Government Urged To Subsidize Childhood Cancer Drugs
A section of parents of children with cancer have appealed to the government to subsidize drugs used in the treatment of childhood cancers.
According to them, the drugs are too expensive and this puts a lot of financial burden on them since most of them are unemployed.
childhood cancerThey expressed their sentiments with News Ghana in an interview.
“My life has not been the same,” said one of the mothers who’s child has been diagnosed with cancer.
According to her, aside having to stay at the Korle-Bu Teaching Hospital for months for her daughter to undergo treatment during the initial stages of the cancer, she is also facing a lot of financial difficulties because the drugs are expensive and she is unemployed.
“The government will have to help us because the drugs and the fees for laboratory tests are just too much,” she appealed as tears welled up in her eyes.
Another section of parents i spoke to, said on the average, they spends about GH¢200 when their wards goes for treatment, which they do every three weeks or less, depending on the advice the doctor gives.
Another source of worry for them is the fact that, their children who have to stop school for treatment, wishes to return to school but due to financial difficulties, they are unable to fulfil that.
Another parent whose boy was diagnosed with cancer of the blood (Leukaemia), also said that the drugs for treating cancer is expensive and also appealed to the authorities to look into this problem to reduce the financial burden on parents.
She said the cost of treatment varies from GH¢50 to GH¢200 and these amounts, she said has to be paid sometimes weekly, fortnightly or twice a week.
According to her, she was a secretary but had to resign because her boss did not understand why she had to be off work for long periods of time to take care of her ailing son.
“It was difficult when I had to combine work with caring for my son so I had to resign because my child’s health was important to me” she said.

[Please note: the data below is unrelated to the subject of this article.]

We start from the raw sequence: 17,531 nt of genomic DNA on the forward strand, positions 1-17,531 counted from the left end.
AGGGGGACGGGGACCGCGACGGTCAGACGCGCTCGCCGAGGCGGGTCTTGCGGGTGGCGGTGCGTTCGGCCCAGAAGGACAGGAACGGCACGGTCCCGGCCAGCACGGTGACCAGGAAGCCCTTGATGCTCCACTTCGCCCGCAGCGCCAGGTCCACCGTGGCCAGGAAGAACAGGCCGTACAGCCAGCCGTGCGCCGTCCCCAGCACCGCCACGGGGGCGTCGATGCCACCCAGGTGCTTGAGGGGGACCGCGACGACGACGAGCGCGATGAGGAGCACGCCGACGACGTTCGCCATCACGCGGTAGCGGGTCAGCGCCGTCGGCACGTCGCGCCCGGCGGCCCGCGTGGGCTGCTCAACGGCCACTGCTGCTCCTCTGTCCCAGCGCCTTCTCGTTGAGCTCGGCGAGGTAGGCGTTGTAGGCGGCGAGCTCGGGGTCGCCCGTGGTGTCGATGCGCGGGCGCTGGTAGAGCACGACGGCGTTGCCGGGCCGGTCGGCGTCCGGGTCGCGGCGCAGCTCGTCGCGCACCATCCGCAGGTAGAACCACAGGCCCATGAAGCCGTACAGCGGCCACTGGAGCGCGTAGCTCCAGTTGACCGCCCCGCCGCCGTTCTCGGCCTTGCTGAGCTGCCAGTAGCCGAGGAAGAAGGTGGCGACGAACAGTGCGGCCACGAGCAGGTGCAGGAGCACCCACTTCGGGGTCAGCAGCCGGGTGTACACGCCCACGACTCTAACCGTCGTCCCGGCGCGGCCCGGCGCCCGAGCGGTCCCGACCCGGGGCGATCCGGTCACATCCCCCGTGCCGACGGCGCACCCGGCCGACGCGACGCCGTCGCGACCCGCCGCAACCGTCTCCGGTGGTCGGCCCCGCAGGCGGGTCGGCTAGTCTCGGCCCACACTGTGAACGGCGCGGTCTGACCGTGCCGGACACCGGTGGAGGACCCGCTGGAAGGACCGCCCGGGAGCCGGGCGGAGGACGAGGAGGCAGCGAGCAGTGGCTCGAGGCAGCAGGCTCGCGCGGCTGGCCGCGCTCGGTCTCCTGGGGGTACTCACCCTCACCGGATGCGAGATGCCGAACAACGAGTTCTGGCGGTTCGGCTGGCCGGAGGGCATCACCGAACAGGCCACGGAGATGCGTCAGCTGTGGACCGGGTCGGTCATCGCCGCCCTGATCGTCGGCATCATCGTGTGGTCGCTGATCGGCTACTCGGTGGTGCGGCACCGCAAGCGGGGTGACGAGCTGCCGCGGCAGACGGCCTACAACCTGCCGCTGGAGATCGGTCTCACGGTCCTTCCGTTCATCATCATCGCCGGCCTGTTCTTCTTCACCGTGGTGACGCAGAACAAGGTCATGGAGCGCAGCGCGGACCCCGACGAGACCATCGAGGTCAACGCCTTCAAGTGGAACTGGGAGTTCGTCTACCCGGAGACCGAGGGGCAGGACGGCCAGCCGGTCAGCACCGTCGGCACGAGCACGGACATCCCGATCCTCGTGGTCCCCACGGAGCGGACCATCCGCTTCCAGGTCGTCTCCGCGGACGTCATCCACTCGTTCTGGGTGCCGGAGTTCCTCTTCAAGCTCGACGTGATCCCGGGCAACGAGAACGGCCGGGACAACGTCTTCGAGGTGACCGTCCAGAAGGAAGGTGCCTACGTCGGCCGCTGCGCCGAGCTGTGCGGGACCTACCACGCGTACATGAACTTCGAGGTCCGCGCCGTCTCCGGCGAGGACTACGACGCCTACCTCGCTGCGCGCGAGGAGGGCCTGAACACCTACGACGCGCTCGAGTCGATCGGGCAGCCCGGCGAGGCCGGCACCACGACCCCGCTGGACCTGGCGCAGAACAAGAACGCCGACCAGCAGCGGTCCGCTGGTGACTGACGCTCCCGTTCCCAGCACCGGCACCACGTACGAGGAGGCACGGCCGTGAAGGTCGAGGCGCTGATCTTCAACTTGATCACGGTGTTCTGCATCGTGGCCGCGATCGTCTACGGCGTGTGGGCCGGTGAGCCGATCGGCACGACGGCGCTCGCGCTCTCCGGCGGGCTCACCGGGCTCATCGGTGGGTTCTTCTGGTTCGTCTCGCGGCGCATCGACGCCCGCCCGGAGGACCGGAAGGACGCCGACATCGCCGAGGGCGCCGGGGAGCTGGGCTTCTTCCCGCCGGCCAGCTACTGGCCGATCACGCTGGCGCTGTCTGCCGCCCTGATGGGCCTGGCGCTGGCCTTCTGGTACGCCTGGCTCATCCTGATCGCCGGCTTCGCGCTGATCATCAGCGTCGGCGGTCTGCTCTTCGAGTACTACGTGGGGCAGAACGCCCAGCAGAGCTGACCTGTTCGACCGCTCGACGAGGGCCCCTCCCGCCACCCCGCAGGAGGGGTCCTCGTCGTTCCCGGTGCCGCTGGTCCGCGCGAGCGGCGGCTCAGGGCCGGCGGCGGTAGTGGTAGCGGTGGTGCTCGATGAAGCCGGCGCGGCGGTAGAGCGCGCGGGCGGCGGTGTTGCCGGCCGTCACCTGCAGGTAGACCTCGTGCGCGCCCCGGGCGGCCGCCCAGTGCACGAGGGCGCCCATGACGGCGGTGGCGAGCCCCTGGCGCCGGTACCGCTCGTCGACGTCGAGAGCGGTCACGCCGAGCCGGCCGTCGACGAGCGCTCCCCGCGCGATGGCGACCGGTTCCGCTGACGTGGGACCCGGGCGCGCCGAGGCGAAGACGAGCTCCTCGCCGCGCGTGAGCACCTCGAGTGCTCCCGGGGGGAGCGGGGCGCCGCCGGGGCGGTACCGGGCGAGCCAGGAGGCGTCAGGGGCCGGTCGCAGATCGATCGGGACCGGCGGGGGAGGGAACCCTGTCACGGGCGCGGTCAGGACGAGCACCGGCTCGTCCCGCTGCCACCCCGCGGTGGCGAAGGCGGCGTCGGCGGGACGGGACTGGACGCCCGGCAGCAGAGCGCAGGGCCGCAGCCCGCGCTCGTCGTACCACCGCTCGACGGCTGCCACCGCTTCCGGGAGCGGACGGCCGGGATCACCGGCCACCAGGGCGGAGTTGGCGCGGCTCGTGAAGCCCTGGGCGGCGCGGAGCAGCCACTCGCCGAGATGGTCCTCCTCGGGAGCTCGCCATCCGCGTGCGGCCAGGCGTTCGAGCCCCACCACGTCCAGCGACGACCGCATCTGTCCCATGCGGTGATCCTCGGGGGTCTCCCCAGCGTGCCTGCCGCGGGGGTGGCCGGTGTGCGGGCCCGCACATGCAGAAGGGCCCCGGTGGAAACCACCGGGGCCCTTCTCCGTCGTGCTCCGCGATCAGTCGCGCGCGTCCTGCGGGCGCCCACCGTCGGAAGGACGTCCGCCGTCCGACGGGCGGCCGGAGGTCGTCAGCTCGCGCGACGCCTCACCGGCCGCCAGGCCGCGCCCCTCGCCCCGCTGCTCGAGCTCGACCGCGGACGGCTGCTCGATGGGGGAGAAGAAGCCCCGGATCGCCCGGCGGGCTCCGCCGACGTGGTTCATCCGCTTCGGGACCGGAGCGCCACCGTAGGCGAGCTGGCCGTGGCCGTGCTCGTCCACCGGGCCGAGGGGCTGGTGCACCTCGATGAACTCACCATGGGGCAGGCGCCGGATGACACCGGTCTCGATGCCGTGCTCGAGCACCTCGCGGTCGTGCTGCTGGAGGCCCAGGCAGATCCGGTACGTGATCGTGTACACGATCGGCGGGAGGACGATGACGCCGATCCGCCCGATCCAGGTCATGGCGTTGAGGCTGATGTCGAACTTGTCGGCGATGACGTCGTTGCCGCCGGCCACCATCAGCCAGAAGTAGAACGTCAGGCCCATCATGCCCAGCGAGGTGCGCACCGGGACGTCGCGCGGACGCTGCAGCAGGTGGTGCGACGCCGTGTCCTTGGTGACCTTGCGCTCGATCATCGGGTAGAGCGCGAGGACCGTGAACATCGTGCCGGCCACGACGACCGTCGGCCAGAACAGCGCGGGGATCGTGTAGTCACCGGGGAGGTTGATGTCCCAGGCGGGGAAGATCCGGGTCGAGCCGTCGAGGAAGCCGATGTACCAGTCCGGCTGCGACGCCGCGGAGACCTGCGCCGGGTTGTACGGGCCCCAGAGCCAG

According to my findings at the Korle Bu Teaching Hospital, Dr Lorna Awo Renner who is a Pediatrician, had said, although some adult cancers such as cervical and breast cancers were on the National Health Insurance Scheme (NHIS),
But you can agree with me taday that, none of the childhood cancer treatment or medications are on the scheme.
According to her, the commonest cancers such as lymphoma will cost GH¢600 for full treatment, while those which require surgery may coGovernment Urged To Subsidize Childhood Cancer Drugs
A section of parents of children with cancer have appealed to the government to subsidize drugs used in the treatment of childhood cancers.st higher as about GH¢1500.
However, the Cancer Unit sees patients from all over the country and some parents cannot bear such fees to care for their children.
She said occasionally, individuals also take up the treatment cost of a child and other organisations also support the unit from time to time.
Speaking to the country coordinator for the world childhood cancer (WCC) Mr. George Achempim, he said the Ghana Parents Association for Childhood Cancer comprises parents who have children cured of cancer and those who have lost loved ones to cancer.
Today, with the initative of WCC, they have introduced beadmaking and other skill training for parents at the mothers hostel at Korle Bu Teaching Hospital, to support families battling with cancer.
Mr. Achempim said, in between chemotherapy, parents usually spent their time watching TV or sleep, and this moments of boredom is always associated with stress.
Therefore, beadmaking training does not only serve as a diversionary therapy, but also as additional livelihood option that can fetch them some money to support their children’s treatment.
The beads according to Mr. Achempim, will soon hit the markets and even if possible, linked to the UK market for extra inflow of resources to support medication and upkeep of the children and the care takers.
He concluded by saying, there is lack of awareness of childhood cancer in this country, especially in the rural areas. But it is important for parents to seek early treatment and added that, when cases are reported at a very late stage, only few treatment options are available.
Source : Sammy Adjei /